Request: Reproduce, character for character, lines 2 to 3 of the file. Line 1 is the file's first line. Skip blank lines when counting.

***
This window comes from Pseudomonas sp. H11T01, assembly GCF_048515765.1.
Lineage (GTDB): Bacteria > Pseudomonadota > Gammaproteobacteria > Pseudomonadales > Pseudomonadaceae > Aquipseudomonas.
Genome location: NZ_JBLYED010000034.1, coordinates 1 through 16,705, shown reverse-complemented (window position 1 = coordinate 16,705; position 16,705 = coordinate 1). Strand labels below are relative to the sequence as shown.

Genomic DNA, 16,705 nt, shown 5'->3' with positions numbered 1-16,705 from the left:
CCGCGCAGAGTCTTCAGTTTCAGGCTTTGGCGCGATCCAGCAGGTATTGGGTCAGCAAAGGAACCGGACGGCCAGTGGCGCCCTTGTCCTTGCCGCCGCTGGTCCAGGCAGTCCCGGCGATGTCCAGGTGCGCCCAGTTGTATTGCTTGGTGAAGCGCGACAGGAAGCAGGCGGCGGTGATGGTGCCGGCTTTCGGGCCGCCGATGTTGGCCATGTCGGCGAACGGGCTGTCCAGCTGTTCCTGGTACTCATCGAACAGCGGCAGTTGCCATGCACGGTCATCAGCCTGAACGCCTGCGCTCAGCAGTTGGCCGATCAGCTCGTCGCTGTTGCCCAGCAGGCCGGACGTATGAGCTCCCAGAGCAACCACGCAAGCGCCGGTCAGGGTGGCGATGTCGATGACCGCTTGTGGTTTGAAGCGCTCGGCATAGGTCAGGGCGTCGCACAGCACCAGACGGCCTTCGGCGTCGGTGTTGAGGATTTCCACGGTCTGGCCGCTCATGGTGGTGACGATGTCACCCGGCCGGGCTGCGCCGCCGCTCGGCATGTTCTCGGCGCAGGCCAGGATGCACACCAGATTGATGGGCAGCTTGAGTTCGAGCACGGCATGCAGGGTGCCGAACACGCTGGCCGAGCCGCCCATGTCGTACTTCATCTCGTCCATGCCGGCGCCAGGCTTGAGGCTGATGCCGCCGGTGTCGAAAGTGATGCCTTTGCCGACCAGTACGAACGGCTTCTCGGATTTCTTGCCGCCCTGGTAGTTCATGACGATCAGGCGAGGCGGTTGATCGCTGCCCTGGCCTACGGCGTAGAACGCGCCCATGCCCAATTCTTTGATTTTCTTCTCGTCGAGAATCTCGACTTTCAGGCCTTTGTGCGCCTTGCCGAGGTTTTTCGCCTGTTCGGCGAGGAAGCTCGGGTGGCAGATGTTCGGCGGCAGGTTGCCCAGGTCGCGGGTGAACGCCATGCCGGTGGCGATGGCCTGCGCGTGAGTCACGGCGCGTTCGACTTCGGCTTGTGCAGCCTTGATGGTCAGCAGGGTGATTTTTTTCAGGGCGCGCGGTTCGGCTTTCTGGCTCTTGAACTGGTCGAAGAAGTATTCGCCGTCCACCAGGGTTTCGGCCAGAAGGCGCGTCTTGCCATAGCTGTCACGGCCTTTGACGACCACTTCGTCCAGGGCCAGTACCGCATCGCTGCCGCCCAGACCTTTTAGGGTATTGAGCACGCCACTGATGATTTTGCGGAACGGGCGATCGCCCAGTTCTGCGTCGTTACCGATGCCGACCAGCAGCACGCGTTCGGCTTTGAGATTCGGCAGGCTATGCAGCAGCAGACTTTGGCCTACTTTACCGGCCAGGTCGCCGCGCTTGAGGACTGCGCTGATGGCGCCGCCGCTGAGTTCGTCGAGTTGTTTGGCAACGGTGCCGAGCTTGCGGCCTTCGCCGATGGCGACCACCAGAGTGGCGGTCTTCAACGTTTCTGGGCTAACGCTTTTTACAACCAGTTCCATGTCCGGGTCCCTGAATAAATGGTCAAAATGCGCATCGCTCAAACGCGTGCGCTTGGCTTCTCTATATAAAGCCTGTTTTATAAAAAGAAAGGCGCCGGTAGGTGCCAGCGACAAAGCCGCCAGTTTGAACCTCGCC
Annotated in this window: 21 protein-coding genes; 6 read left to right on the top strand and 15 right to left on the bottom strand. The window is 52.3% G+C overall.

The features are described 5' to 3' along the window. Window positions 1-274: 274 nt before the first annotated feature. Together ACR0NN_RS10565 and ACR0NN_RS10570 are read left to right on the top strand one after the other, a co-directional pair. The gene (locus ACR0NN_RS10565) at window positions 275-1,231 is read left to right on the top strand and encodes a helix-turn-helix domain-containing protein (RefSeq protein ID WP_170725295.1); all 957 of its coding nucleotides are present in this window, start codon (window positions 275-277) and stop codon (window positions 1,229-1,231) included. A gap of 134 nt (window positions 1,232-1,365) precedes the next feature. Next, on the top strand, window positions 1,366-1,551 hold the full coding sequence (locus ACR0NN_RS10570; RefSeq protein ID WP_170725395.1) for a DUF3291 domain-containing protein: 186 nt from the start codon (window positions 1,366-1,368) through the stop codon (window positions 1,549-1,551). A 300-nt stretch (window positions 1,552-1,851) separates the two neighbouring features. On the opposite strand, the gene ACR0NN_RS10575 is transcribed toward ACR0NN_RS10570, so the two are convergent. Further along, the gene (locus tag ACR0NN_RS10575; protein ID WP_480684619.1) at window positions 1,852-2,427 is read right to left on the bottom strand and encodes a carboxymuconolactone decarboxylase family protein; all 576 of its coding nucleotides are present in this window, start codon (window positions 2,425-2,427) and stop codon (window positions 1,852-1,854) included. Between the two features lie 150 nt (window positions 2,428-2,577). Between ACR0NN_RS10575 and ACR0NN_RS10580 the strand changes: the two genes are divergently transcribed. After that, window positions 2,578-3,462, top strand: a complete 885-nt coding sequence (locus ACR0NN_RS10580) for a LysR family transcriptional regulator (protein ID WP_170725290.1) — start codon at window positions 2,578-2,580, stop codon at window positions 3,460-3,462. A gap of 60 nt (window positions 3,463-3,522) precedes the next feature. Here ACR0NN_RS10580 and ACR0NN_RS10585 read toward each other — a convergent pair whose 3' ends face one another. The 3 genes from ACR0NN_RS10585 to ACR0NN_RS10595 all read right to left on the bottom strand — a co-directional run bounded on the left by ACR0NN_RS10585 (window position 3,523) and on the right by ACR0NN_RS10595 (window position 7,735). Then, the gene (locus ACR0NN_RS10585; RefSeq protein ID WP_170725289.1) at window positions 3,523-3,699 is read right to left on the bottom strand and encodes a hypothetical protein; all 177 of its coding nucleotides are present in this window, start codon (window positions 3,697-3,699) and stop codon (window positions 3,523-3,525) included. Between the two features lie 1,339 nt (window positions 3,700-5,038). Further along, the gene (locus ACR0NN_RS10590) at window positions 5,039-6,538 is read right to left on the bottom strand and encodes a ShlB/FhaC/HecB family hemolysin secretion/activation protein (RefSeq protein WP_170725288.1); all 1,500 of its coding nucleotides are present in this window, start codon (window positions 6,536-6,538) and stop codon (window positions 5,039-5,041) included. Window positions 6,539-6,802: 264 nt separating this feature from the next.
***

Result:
Lineage (GTDB): Bacteria > Pseudomonadota > Gammaproteobacteria > Pseudomonadales > Pseudomonadaceae > Aquipseudomonas.
Genome location: NZ_JBLYED010000034.1, coordinates 1 through 16,705, shown reverse-complemented (window position 1 = coordinate 16,705; position 16,705 = coordinate 1). Strand labels below are relative to the sequence as shown.